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Front Page Talking Points

FOR THE WEEK OF AUG. 22, 2016

Common Core State Standard
SL.CCS.1/2/3/4 Grades 6-12: An essay of a current news event is provided for discussion to encourage participation, but also inspire the use of evidence to support logical claims using the main ideas of the article. Students must analyze background information provided about a current event within the news, draw out the main ideas and key details, and review different opinions on the issue. Then, students should present their own claims using facts and analysis for support.

See what’s fresh in styles, accessories and electronic learning for the new school year

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1.gifChoose a story or photo that reflects summer. List at least three ways you enjoy this time of year.

2.gifNow find an item that shows a new month and season are coming soon.

3.gifRead an article related to a school subject you like and tell what you learn or why you picked it.

It's nearly time – or already time in some areas – to swap beach towels for class supplies, at least on weekdays. Malls and online shops feature new electronics, study aids, backpacks and fall fashions for back-to-school shoppers. Some vibrant backpacks are so bold and bright, with neon colors and tropical prints, you nearly need sunglasses. Others feature action scenes from Star Wars and Captain America. One brand, Tylt, next month introduces an Energi 2.0 style (about $100) with a rechargeable battery and three ports for charging to three devices at once.

To save money and still stand out, students can decorate a plain backpack with stickers from bands, teams, cool stores and other giveaways. Target offers a new line of stickers, rub-on transfers, tassels and other personalizing accessories designed by Bethany Moda, a 20-year-old video blogger from California with a big following.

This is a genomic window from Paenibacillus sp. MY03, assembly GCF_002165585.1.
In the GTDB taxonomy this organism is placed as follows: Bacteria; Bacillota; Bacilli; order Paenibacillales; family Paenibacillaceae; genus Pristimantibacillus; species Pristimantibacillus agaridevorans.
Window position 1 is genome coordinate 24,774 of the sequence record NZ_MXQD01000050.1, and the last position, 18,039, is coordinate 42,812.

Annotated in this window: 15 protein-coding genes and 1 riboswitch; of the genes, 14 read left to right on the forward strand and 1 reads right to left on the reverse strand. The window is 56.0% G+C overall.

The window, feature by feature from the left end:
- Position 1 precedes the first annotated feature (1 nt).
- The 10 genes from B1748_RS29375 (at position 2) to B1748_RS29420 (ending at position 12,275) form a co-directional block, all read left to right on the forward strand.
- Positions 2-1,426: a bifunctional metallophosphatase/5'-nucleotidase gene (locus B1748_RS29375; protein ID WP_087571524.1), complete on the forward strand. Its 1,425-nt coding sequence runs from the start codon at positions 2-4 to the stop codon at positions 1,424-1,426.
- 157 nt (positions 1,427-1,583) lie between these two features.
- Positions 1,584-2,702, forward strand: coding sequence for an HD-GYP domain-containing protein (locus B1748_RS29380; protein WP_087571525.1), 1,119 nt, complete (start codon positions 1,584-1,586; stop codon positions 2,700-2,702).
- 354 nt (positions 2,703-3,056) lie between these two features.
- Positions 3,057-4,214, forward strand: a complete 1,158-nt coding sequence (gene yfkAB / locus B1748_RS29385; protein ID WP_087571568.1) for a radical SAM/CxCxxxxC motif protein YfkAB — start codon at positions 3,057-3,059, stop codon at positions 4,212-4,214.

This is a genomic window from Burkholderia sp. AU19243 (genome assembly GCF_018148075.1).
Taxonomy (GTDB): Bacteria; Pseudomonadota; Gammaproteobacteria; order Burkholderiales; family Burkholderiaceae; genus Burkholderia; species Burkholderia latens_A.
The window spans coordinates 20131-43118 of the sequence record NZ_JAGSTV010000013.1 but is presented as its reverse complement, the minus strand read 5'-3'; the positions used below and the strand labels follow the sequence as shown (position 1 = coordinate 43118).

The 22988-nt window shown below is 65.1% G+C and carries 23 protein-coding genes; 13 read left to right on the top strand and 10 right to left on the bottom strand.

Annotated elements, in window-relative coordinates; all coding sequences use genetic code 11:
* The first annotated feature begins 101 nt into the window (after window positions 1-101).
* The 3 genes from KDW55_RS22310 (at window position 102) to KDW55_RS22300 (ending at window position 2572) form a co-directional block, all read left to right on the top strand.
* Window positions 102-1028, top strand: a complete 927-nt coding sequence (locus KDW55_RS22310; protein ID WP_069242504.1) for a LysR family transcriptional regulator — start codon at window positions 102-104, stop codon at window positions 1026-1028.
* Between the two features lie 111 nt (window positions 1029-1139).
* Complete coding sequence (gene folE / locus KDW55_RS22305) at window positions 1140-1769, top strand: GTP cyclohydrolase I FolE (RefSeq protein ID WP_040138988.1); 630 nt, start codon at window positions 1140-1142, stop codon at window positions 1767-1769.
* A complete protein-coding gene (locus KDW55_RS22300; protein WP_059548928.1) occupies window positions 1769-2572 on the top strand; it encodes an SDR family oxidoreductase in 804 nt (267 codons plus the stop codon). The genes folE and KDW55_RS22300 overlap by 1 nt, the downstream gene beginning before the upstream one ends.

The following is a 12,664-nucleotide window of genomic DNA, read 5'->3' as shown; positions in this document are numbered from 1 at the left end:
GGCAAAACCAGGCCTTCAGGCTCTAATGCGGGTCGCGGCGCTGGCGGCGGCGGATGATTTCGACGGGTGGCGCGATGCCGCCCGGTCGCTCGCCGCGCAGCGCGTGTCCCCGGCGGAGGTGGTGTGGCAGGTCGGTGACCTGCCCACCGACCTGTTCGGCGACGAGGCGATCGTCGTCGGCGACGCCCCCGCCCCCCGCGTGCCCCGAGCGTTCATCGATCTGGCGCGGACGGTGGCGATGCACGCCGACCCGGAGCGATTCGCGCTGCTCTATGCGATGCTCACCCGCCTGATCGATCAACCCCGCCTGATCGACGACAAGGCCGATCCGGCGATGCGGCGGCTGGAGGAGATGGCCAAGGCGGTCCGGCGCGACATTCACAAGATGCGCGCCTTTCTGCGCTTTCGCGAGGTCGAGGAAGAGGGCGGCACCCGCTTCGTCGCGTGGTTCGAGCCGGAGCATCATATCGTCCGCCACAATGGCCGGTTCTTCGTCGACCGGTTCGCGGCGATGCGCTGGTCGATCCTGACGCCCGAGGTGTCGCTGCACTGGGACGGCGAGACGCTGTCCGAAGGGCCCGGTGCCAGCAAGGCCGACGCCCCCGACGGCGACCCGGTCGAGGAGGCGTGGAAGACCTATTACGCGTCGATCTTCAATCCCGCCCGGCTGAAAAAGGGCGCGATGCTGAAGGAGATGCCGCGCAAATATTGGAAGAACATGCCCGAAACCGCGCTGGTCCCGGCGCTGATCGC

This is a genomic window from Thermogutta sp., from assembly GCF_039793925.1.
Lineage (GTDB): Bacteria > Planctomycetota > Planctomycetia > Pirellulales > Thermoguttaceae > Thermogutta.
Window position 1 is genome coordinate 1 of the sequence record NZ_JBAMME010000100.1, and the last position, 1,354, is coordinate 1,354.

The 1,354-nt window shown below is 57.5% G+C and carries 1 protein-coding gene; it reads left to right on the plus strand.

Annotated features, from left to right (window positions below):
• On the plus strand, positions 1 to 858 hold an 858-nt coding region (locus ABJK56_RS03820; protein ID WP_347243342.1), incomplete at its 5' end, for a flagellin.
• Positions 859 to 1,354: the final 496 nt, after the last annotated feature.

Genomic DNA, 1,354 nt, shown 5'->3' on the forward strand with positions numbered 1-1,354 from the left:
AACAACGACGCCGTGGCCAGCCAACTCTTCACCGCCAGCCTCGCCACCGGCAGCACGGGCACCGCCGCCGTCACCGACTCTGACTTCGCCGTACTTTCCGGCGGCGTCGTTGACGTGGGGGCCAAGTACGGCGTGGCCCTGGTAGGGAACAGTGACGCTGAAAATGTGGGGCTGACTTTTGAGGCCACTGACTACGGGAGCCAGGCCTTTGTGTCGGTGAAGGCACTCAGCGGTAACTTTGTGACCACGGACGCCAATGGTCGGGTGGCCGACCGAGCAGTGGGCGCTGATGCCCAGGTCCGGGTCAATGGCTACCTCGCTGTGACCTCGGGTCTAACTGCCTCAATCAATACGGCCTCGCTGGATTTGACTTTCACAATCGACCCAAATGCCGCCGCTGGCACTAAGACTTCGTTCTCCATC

In education technology news, virtual reality (VR) headsets or goggles that simulate 360-degree locations and scenes are an exciting frontier, as shown in the video below. They're just in a few schools, but educators see countless ways to engage students’ interests if they become more common. In a 2016 survey of 1,000 American teachers in grades K-12, more than 60 percent say they like to use VR in classrooms. Uses could include seeing chemical reactions or geologic formations, watching actors recreate scenes from classic books, experiencing simulated activities such as flying with the Wright Brothers or sailing with Columbus, or taking virtual field trips to a state capitol, Congress or colleges. Four suburban Detroit elementary schools have VR labs in a pilot program that includes realistic biology lessons without sharp tools or specimens. "I like to be able to dissect the objects, take them apart and look at them closer than you can with a textbook," fifth-grader Bailey Fitzgibbons of Macomb Township, Mich., said last spring after a lesson about the human eye.

Girls’ footwear: "The tall boots are still going to be popular but what’s really in are the short ankle boots. We call them booties." -- Melinda Merrill, executive at Fred Meyer chain in Portland, Ore.

Offbeat items: Emoticon locker magnets, freezable lunch bags with an ice pack built-in, sneaker stickers and rub-on designs

Industry executive says: "Technology influences the must-have items for back-to-school. More lists now include tablets and laptops." -- Traci Gregorski of Market Track, consumer research firm in Chicago

Front Page Talking Points is written by Alan Stamm for NIEonline.com, Copyright 2016
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